Illinois Bill Hopes to Clear Past Cannabis Convictions

Illinois Bill Hopes to Clear Past Cannabis Convictions

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Two years ago, Illinois lawmakers decided to decriminalize possession of up to 10 grams of cannabis – making it a civil penalty instead of a criminal one. This means that those who were caught with cannabis after the law was implemented in 2016 were fined for their possession, as opposed to seeing numerous court dates, probation or even jail time. While this was a major improvement for the state, it lacked a way to address all the previous criminal convictions for something that was no longer a crime.

“As the conversation about legalizing recreational marijuana continues to gain traction, it would be irresponsible of legislators to overlook the damage over-criminalization has caused,” Lightford, D-Maywood, said. “This measure is about helping nonviolent offenders rehabilitate and have a better chance of getting a job.”

Luckily, Illinois Assistant Majority Leader Kimberly Lightford decided to promote a bill which would provide a path for people to petition a judge to expunge their conviction or guilty plea for possession cases dating prior to July 29, 2016. The bill will have to make its way through the Senate in order to see Governor Bruce Rauner’s potential signature.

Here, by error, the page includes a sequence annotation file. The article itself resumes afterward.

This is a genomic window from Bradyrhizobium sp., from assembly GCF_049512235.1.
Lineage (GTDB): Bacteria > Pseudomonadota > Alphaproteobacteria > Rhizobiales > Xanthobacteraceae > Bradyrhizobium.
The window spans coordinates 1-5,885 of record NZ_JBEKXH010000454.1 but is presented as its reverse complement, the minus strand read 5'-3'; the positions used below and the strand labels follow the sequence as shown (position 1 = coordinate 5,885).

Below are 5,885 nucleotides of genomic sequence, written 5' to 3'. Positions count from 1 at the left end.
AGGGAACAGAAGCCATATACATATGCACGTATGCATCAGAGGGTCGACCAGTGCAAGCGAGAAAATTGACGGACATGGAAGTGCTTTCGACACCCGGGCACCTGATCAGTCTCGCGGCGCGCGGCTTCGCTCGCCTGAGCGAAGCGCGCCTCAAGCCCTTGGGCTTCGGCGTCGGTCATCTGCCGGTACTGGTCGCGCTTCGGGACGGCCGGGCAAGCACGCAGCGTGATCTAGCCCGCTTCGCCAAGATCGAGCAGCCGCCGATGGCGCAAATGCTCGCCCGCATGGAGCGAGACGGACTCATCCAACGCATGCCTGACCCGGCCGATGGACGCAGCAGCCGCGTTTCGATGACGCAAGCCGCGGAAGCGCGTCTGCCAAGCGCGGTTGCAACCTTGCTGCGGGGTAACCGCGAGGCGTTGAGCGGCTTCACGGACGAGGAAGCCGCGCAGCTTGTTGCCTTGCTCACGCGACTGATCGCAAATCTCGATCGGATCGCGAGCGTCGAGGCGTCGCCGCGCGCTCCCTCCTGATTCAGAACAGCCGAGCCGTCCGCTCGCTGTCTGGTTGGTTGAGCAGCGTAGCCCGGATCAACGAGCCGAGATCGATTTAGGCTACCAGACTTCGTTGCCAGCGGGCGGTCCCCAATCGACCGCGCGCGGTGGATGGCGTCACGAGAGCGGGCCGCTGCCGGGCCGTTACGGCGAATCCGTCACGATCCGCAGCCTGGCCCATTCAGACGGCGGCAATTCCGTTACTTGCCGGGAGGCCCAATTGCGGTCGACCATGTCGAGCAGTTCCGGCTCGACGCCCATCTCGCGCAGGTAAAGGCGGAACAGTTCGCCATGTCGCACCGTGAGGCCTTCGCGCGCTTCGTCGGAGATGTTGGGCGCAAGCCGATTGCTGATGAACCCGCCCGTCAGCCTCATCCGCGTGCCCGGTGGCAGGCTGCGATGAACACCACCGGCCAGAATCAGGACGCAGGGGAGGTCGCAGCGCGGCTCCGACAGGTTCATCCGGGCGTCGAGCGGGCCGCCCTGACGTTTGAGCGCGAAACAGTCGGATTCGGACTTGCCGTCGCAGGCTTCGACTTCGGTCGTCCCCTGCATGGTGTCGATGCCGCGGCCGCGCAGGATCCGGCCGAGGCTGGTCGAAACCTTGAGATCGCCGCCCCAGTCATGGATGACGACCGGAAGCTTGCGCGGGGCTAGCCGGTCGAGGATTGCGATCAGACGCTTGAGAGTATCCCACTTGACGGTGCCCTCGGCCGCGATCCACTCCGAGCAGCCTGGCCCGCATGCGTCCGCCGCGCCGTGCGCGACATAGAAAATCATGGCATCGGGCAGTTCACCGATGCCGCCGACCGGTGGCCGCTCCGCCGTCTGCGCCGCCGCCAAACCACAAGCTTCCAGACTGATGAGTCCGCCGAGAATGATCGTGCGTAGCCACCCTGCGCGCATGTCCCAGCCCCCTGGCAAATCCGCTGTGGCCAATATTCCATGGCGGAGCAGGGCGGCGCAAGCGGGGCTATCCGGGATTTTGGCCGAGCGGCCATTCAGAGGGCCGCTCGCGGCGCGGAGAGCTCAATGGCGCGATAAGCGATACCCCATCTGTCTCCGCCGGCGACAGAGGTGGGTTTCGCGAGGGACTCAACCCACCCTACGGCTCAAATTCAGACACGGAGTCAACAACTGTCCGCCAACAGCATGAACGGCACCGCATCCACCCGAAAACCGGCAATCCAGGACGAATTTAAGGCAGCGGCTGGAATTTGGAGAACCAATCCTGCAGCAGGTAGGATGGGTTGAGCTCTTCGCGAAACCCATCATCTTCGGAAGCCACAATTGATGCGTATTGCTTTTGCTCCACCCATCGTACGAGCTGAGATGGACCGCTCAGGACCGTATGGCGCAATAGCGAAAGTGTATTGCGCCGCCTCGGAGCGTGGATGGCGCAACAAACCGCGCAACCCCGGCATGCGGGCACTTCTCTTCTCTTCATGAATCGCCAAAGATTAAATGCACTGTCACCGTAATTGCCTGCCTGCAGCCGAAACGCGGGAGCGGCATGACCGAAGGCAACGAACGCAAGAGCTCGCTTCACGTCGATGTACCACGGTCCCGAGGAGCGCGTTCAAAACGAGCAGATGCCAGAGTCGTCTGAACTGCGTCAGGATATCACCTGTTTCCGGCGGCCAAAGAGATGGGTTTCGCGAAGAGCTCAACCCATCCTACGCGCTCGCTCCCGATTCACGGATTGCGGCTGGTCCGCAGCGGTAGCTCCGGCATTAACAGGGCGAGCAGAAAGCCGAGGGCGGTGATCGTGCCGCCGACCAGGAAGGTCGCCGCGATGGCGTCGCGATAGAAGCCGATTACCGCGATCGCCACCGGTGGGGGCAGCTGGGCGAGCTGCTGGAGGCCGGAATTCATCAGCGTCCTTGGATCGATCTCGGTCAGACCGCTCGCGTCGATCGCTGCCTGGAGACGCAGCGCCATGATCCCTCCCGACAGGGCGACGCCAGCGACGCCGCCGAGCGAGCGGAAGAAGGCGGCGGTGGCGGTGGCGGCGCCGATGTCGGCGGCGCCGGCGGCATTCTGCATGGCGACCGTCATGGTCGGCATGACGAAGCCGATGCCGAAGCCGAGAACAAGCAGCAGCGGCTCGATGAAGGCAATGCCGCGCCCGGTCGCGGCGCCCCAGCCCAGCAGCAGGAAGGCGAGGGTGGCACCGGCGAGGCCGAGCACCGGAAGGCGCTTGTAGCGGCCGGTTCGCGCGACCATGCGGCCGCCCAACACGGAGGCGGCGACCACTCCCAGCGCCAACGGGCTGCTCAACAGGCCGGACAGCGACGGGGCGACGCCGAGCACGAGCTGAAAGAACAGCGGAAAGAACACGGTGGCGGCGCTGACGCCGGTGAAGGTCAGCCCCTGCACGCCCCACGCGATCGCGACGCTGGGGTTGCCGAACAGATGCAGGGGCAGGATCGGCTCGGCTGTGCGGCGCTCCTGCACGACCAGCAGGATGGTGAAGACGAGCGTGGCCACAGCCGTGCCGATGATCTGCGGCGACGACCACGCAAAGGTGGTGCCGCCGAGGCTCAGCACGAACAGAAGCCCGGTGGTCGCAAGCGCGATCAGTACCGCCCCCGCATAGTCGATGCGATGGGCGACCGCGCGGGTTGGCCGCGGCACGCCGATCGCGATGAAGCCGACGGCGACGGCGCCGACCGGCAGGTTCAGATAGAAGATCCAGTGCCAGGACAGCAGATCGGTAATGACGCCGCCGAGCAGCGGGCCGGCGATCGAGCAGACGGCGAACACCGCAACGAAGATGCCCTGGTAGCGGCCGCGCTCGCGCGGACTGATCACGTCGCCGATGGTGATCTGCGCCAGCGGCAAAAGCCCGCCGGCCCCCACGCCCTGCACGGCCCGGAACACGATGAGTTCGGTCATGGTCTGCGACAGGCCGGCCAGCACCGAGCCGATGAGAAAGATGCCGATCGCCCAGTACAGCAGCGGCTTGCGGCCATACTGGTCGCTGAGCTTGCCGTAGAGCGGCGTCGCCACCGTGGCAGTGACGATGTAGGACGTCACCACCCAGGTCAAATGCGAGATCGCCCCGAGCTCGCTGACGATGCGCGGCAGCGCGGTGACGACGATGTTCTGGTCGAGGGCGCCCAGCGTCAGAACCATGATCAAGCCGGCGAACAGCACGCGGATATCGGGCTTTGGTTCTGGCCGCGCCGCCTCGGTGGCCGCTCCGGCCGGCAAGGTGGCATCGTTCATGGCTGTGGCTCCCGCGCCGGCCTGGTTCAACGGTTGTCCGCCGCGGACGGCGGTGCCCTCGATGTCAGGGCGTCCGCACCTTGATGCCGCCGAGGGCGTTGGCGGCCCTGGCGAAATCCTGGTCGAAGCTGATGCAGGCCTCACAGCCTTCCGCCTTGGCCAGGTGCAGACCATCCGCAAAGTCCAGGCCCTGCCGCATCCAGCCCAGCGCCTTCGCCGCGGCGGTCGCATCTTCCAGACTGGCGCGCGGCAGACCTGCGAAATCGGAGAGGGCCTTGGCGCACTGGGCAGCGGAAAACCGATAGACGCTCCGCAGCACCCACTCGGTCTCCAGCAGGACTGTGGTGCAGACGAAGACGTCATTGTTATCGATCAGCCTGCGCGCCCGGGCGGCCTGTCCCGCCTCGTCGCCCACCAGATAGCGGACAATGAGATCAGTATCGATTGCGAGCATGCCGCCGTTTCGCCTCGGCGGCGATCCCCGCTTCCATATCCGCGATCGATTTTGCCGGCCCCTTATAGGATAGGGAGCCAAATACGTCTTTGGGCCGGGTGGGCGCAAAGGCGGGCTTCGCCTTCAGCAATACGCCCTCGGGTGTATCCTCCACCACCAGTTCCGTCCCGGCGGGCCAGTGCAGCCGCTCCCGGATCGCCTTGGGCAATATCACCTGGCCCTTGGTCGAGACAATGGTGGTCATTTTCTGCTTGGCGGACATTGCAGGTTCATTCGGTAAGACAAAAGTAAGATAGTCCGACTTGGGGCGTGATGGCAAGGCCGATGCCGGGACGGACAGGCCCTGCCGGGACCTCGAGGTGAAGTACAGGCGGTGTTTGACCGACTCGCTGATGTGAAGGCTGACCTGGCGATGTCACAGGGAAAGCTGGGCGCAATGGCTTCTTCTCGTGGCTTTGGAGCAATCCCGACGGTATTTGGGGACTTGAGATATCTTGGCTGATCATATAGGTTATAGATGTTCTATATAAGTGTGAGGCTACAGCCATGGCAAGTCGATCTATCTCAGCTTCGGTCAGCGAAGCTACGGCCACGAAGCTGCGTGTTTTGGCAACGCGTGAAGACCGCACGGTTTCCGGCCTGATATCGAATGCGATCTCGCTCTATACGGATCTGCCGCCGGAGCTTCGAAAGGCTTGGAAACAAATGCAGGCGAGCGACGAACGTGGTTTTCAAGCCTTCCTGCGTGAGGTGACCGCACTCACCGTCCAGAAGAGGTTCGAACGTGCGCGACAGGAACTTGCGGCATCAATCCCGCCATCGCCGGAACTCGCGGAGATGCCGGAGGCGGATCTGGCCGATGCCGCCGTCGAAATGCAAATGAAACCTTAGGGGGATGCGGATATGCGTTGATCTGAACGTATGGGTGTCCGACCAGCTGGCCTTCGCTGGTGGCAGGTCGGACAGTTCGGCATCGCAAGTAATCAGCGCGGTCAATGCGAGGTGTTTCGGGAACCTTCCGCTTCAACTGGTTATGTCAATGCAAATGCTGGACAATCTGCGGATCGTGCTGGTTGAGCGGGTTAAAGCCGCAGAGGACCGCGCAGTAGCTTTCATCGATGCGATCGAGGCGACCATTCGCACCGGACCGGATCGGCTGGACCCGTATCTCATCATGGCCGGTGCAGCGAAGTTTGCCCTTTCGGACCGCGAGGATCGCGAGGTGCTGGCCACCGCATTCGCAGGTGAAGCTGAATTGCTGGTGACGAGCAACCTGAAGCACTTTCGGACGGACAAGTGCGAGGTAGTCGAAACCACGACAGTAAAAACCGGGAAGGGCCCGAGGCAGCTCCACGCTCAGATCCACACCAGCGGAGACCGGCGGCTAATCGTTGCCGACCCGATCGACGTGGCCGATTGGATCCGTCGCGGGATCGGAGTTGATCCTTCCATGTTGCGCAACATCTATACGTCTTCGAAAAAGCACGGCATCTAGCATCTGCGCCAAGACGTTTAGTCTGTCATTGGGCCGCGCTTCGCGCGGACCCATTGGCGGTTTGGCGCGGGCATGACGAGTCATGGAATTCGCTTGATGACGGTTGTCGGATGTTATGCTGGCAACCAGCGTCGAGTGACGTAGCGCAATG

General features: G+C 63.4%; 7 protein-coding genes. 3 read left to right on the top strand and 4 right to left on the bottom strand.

“We have to make sure everyone in Illinois is employable and you start by making sure people who have minor offenses like this on their records are able to get those expunged,” Ford, D-Chicago, said.

There are many people in support of the bill since it has been proven that criminalization causes a number of social issues, costing people job and housing opportunities. Prospective employers would much rather higher someone with a clean record over someone with a misdemeanor or worse, felony – even if the charge is only related to a harmless plant.

A 2013 report from the American Civil Liberties Union, which likely played a part in the decriminalization of cannabis in Illinois, found that African-Americans in the state 7 times more likely to be arrested for cannabis possession. Similar figures have been found all around the country, proving that even today cannabis criminalization is still somehow racially uneven, although all races appear to consume cannabis at similar rates.

“We need fairness and equity in the process,” Ford said. “This is just the first step in ensuring that this ‘war on drugs’ that we’ve been fighting that has disproportionately affected black and brown people in the city of Chicago, is fair.”

This bill would ensure that those with past convictions for cannabis possession have a clear path to having their records cleared of what is no longer considered a crime. The only requirement is that three years have passed since the sentence was completed and the charges were prior to the July 2016 change in law. While not something most would think of as a high priority in cannabis policy, this is certainly something that affects thousands of individuals, so seeing the legislature take it up is a very positive step forward.

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